Talented Thomas Sainsbury, 34, has two productions running in Auckland this month: Dynamotion Presents Mia Blonde in Ice Dagger, and The Opening Night Before Christmas. They draw on two key inspirations: James Bond movies, and amateur theatre in small-town New Zealand.
Tell us about Mia Blonde, which you co-wrote with Laura Liew and is performed by dance troupe Dynamotion?
We love James Bond and the misogyny of it all and we thought it would be great if we turned it around. The genders are reversed so James is female, we’ve got male Bond girls and it’s got a camp vibe. I find it amazing that the women in the ‘60s are more feisty and better represented than they are in the ‘70s.
Who’s your favourite Bond?
Sean Connery is just so charming and attractive but I really liked Roger Moore as well. People say the movies are camp and ridiculous but they are moments when you are tense, and they are good at suspense.
Why was Mia Blonde such a big hit when it was first performed at The Basement Theatre in August?
It’s the best dance show Laura and I have done. We’ve set in the ‘60s with lots of great music from that time. I think we have got the formula right, just like the movie Goldfinger. It’s infectiously fun and it’s an hour long so you can be inspired to go dancing at Family afterwards to try out all the dance moves you’ve just seen.
What’s The Opening Night Before Christmas like?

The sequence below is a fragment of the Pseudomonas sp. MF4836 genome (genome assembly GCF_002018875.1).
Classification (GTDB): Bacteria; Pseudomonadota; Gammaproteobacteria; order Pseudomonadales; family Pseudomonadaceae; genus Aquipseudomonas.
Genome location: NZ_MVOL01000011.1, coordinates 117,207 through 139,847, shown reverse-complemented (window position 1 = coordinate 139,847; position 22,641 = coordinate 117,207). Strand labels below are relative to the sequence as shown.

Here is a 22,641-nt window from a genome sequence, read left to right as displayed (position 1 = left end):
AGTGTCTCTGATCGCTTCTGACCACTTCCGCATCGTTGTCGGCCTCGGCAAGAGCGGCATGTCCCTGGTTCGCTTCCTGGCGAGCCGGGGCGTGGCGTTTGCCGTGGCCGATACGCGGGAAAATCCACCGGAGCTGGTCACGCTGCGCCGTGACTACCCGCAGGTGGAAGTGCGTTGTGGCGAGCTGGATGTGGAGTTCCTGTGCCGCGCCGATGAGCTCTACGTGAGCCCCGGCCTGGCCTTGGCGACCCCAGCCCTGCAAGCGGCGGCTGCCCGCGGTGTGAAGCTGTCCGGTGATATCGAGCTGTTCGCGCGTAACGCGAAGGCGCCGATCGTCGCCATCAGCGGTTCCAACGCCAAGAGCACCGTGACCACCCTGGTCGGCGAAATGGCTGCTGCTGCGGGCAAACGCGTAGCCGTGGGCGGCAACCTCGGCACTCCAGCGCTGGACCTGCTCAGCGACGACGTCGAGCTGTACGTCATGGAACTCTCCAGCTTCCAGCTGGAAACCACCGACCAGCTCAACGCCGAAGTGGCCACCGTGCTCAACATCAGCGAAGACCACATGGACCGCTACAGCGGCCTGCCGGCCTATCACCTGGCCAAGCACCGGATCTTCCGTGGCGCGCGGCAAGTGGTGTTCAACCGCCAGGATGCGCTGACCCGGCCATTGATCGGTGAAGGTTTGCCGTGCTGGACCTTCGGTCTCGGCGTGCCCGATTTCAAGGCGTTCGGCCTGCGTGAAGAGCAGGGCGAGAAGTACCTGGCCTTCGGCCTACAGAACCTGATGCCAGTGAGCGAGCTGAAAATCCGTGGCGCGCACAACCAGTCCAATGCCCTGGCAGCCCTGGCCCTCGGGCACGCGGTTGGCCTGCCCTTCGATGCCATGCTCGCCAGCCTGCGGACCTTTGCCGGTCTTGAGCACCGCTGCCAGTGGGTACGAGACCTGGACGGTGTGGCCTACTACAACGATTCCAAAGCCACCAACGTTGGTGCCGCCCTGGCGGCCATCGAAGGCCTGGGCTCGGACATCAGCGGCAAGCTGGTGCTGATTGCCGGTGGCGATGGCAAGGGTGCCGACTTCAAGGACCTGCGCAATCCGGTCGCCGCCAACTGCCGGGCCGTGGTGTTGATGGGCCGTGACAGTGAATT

This was inspired by small towns that have amateur dramatic societies ripe with amazing characters. There’s so much passion and high stakes involved in putting on the am-dram (amateur dramatics) annual Christmas show. We took that world and set it in Levin. We have four actors, and there’s a different celebrity guest every night (including Jaquie Brown, Harry Naughton and Amanda Billing) who doesn’t know anything about the show. They walk in halfway through and have to keep up. There’s improvising, and the joy comes from watching them think on their feet, panic a bit and struggle, but hopefully rise to the challenge.
You’ve co-written hit TV comedy series Super City with Madeleine Sami. What drives you to produce such award-winning work?
Working with Madeleine was a dream come true. I think we are a perfect combination. She just loves entertaining people, and being the centre of attention as a performer, and I just love being performed to by funny people. I read humour into things which other people don’t. I like making fun of people who deserve to made fun of. I just like observing everyday people and it is usually people of high status and their behaviour, and the more arrogant the better.
Tell us your coming out story.
Theatre in Matamata was such an outlet for my flamboyance and my personality. It was where I could hang out with gay-friendly people. I didn’t come out until I had left there though. I got into a relationship with a man so I didn’t have to make a statement to anyone. If I had to say something, I did it really quickly and then moved on. I just wanted to get it over and done with and not revel in it. My parents still live in Matamata but come to about half of my productions. The current ones are quite tame but most have really been pushing the boundaries and they have always been very receptive.
How did you become a playwright?
When I started getting into the world of theatre about 15 years ago, I found the actors were serious people who took the job very seriously. I didn’t, so I thought that maybe acting wasn’t for me and I started writing plays. I did that for five years and then a friend asked me to act in a play with her and I found there are other ways of being a performer – that you can be clownish.
Dynamation Presents Mia Blonde in Ice Dagger is at the Q Theatre Loft, Auckland, 13 to 17 December.
The Opening Night Before Christmas is at the Basement Theatre, Auckland, from 6 to 22 December.